Monday, June 5, 2017

US U-20 player ratings v. Venezuela

I apologize for the delay on this. I had some interwebs issues that caused me to miss nearly 20 minutes of the action. Now that I've had a chance to fill that viewing gap, here ya go.

Don't get too depressed over the quarterfinal performance of our US Under-20 boys because Venezuela had 1) far more experience, with several key players already well-capped at the senior level & 2) the unfair benefit of nearly two full extra days of rest before the game.

I factored in the first advantage more than the second when filling out these report cards, because let's face it - that's just soccer and ya gotta deal with it.


Jonathan Klinsmann (9) - The netminder became more comfortable as the tournament progressed, culminating in a shot-stopping master class. Klinsmann started early with a huge stop in the 1st minute, and they continued coming until he kept the team alive with a pair of incredible saves in extras. He repeatedly had Venezuela losing their religion.

Justen Glad (4.5) - The converted right back suffered through a wildly shaky start, being beaten for pace twice in the opening moments. He was also caught up a couple times and too often granted too much flank space, but started growing into the game as the first half drew to a close. Glad rallied after the break to provide some fine blocks and emergency defending, but sheesh, he really had to do better on the few late occasions when he found himself in with plenty of time to hit a dangerous cross.

Cameron Carter-Vickers (6.5) - The one US player who didn't lose his head was the Tottenham youngster. It wasn't all great, as Carter-Vickers did lose the odd mark or aerial challenge. However, he came up with several helpful stops when hung out to dry by his teammates.

Erik Palmer-Brown (3.5) - Unlike Glad, the captain started the match brightly, only to get suffer increasing struggles after the opening half hour. He seemed to completely fall asleep in allowing a through ball wander by just past the hour, and it only got worse from there. He was highly cuplable on both Venezuela goals, and then in a final act of abject frustration, agonizingly missed the target when presented with a glorious chance to send the game to spot kicks at the end of the second added session.

Danny Acosta (5) - The left back neither suffered the lows or enjoyed the highlights of his bookend, and he was decent in the opening frame. He surely endured some struggles at the back after intermission, though.

Derrick Jones (5.5) - The Philly Union midfielder won plenty of challenges up the middle, but he was pulled away from the gate too often. Jones clearly has a bright destroying future, but this wasn't his best outing.

Eryk Williamson (5) - If these grades were solely for effort, the U. of Maryland midfielder would get an A+. He made some hearty (and highly needed) tackles and often helped his team scratch together an attack rush. However, a handful of bad giveaways and squandered late chance to fire on goal dropped his rating a good bit.

Tyler Adams (4) - This was easily the Red Bulls prodigy's weakest tourney display. Perhaps he was tired (like a few of his teammates), but so much of his usual defensive pressure, galloping runs and possession hustle went missing on this day.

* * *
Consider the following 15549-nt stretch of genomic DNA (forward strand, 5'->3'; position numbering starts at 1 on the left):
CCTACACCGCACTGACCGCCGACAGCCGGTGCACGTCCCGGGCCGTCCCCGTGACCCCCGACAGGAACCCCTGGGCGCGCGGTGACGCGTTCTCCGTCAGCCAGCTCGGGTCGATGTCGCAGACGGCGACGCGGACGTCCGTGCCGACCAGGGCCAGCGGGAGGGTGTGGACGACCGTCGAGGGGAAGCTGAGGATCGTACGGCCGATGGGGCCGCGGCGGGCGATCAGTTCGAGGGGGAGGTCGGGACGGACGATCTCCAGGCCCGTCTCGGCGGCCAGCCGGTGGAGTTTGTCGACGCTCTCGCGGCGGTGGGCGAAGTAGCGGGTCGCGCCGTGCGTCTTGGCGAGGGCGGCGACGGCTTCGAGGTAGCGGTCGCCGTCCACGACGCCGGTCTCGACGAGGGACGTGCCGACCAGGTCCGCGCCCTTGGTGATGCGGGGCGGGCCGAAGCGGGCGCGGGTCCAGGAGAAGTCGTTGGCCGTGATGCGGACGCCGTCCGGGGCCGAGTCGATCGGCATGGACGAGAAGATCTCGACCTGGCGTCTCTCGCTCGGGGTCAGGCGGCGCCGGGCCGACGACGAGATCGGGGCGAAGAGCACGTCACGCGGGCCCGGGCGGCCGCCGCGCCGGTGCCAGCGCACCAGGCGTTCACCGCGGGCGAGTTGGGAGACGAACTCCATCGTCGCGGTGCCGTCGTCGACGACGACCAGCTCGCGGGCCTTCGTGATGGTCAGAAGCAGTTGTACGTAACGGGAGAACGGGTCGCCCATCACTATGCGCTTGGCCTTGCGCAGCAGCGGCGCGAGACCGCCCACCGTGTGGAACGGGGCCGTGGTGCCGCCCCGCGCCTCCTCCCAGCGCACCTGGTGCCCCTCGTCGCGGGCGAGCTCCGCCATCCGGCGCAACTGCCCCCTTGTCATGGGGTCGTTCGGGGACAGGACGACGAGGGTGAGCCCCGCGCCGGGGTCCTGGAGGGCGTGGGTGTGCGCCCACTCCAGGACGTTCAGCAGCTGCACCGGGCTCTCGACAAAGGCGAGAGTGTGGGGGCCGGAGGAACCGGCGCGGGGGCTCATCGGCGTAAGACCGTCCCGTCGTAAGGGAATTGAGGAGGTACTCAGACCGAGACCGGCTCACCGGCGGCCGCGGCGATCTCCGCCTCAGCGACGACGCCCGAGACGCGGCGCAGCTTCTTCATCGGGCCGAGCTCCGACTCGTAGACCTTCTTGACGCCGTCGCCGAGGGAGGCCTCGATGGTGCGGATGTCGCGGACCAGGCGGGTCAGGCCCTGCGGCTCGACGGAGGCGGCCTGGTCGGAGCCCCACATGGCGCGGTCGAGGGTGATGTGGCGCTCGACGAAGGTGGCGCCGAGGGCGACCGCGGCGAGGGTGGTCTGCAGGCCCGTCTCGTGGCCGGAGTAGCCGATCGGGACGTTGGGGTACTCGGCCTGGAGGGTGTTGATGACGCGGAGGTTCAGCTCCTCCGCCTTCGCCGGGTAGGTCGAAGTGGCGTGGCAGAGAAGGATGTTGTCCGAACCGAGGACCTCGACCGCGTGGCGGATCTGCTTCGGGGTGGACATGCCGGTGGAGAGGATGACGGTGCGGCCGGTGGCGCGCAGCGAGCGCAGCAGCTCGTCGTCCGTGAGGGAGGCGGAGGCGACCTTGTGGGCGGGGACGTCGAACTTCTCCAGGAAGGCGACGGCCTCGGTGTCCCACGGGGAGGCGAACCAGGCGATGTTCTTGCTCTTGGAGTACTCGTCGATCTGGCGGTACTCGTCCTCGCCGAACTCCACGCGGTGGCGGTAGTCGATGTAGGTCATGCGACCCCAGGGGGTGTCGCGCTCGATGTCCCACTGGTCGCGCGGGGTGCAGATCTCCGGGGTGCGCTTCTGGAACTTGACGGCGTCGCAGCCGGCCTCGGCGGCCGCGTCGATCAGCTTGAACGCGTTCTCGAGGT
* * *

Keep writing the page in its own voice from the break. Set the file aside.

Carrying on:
Brooks Lennon (5.5) - The winger's restarts/crosses can be maddeningly inconsistent, but through volume he did manage to put a decent amount of tempting balls into the Venezuela box. Still, Lennon so often seems too timid when set up to take on flank defenders, regularly leaving us to want more.

Luca De La Torre (4)
- The Fulham attacker clearly did not cotton to the physical nature of Venezuela's play. This caused him to commit bad turnovers in bad places and to come up practically empty in the defensive help department. For better or worse, he largely disappeared after the break.

Josh Sargent (5.5) - It would be hard to ding the kid striker too much, considering he saw so little of the ball. Yes, he hold-up play slumped a little, but nowhere near as much as his service did. Sargent enjoyed a couple of nice gallops on the ball, but little else. He will have many better days ahead.

Coach Tab Ramos (3.5) - The game plan wasn't air tight or anything, but that is a relatively small part of my gripe after this game. No, my beefs are one that have dogged Ramos before: squad selection balance (Marco Farfan? Matthew Olosunde? Jackson Yueill?) , failure to utilize fresh legs in the line-ups hello Jonathan Lewis) and frustratingly tardy turns to the bench when the game/tourney run is precariously hanging in the balance. Even if his side may have been up against the toughest team in the race for the prize, the boss could have done more.

Jeremy Ebobisse (7) - The Portland rookie brought an added physical edge to the work up top, winning some danger free kicks in the process. Of course, he also gave the team a chance to work a late miracle with a perfectly measured header.

Lagos Kunga (5.5) - The kid sure can dangle, which gave his teammates at the back some needed breathers. But at some point, he has to involve his teammates in all these threatening attack postures.

Emmanuel Sabbi (-) - A mere cameo. I'm not sure why he wasn't brought on sooner.

Auston Trusty (-) - See Sabbi.

- Greg Seltzer

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